Regents of the University of California v. Bakke

U.S. Case Law

438 U.S. 265 (1978), held that fixed quotas may not be set for places for minority applicants at professional schools if white applicants are denied a chance to compete for those places. The Court qualified the ruling, however, by saying that race may be considered as a factor in making decisions on admission. At issue was a state medical school admissions program that, because it required a certain number of minority applicants, twice denied admission to a qualified white candidate (Bakke). The Court concluded: “Government may take race into account when it acts not to demean or insult any racial group, but to remedy disadvantages cast on racial minorities by past racial prejudice.” In 2003 the Court applied Bakke in two cases brought against the University of Michigan. It struck down an undergraduate admissions policy of automatically awarding to minority applicants additional points toward the total needed for admission in Gratz v. Bollinger, 539 U.S. 244 (2003), but upheld a law school policy that involved “a highly individualized, holistic review of each applicant's file” in Grutter v. Bollinger, 539 U.S. 306 (2003). In Fisher v. University of Texas at Austin, 570 U.S. ___ (2013), the Court upheld an affirmative action program, but emphasized that such programs must be reviewed under a standard of strict scrutiny to ensure that they are not used in place of non-race-based alternatives to achieve diversity.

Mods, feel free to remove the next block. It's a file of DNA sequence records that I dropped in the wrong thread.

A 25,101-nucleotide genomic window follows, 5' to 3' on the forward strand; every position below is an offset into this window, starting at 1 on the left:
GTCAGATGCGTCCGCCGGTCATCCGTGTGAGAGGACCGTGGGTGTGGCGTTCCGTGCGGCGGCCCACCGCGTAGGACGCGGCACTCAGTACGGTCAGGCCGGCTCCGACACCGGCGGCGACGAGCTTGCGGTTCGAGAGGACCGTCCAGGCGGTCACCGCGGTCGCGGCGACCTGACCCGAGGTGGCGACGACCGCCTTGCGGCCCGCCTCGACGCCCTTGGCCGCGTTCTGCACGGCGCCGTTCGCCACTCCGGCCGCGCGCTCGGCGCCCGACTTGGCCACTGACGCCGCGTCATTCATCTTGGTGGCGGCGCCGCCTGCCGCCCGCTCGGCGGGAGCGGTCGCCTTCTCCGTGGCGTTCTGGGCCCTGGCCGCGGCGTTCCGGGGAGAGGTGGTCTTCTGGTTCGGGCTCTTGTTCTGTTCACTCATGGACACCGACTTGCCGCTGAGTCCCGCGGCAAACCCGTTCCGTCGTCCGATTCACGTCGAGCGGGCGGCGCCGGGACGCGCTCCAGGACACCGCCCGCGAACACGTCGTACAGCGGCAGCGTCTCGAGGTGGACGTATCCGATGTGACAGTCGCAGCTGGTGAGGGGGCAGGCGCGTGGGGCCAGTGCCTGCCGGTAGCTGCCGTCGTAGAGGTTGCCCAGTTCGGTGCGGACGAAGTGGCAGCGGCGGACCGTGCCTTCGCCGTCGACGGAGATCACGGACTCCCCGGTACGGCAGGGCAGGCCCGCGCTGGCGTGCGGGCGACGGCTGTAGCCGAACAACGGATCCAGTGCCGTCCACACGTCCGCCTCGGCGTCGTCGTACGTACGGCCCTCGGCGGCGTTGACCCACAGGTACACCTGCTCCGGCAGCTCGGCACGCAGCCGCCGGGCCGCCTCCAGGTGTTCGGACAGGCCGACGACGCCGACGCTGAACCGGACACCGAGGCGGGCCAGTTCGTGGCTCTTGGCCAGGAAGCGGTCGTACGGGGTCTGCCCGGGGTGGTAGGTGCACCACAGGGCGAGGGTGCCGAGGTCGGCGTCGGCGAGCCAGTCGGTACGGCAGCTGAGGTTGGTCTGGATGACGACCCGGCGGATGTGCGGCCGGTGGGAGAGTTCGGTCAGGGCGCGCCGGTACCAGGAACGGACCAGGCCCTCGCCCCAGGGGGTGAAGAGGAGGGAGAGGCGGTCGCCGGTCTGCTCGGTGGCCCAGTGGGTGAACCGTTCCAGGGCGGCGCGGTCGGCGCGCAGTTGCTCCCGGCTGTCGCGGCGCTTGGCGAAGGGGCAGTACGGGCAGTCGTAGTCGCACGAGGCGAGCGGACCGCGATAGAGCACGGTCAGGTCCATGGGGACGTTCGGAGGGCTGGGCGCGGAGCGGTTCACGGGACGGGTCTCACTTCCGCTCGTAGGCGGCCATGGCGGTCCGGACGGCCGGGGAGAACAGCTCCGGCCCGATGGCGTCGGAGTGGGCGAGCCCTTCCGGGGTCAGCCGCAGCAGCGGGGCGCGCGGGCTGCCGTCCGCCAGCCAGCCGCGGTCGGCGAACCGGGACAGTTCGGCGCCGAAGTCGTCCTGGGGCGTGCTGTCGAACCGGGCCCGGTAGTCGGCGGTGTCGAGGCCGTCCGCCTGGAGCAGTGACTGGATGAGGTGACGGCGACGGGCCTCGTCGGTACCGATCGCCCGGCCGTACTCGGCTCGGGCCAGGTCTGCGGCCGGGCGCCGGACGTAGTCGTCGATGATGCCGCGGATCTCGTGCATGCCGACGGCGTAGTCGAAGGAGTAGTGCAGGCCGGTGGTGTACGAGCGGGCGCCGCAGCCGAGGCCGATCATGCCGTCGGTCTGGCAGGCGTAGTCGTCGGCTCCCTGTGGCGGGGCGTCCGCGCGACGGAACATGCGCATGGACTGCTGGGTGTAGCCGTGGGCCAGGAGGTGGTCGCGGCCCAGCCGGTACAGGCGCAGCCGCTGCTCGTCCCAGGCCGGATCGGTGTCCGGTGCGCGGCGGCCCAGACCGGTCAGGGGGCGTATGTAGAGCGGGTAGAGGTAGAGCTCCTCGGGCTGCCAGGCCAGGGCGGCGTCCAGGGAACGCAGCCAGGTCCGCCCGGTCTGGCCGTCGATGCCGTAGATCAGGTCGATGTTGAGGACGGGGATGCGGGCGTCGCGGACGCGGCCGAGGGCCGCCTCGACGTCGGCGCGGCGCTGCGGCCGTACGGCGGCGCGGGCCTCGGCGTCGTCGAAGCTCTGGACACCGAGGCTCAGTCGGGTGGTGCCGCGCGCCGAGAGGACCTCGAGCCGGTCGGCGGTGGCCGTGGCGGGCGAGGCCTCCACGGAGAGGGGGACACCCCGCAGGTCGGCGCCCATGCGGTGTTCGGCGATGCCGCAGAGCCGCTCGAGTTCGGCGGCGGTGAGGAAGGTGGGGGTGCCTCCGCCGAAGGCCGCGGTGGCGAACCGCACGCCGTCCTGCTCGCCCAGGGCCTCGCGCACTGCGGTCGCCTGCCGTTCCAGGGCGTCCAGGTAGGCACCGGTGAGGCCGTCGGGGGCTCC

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Regents of the University of California v. Bakke


Cite this Entry

“Regents of the University of California v. Bakke.” Legal Dictionary, Merriam-Webster, Accessed 30 Nov. 2023.

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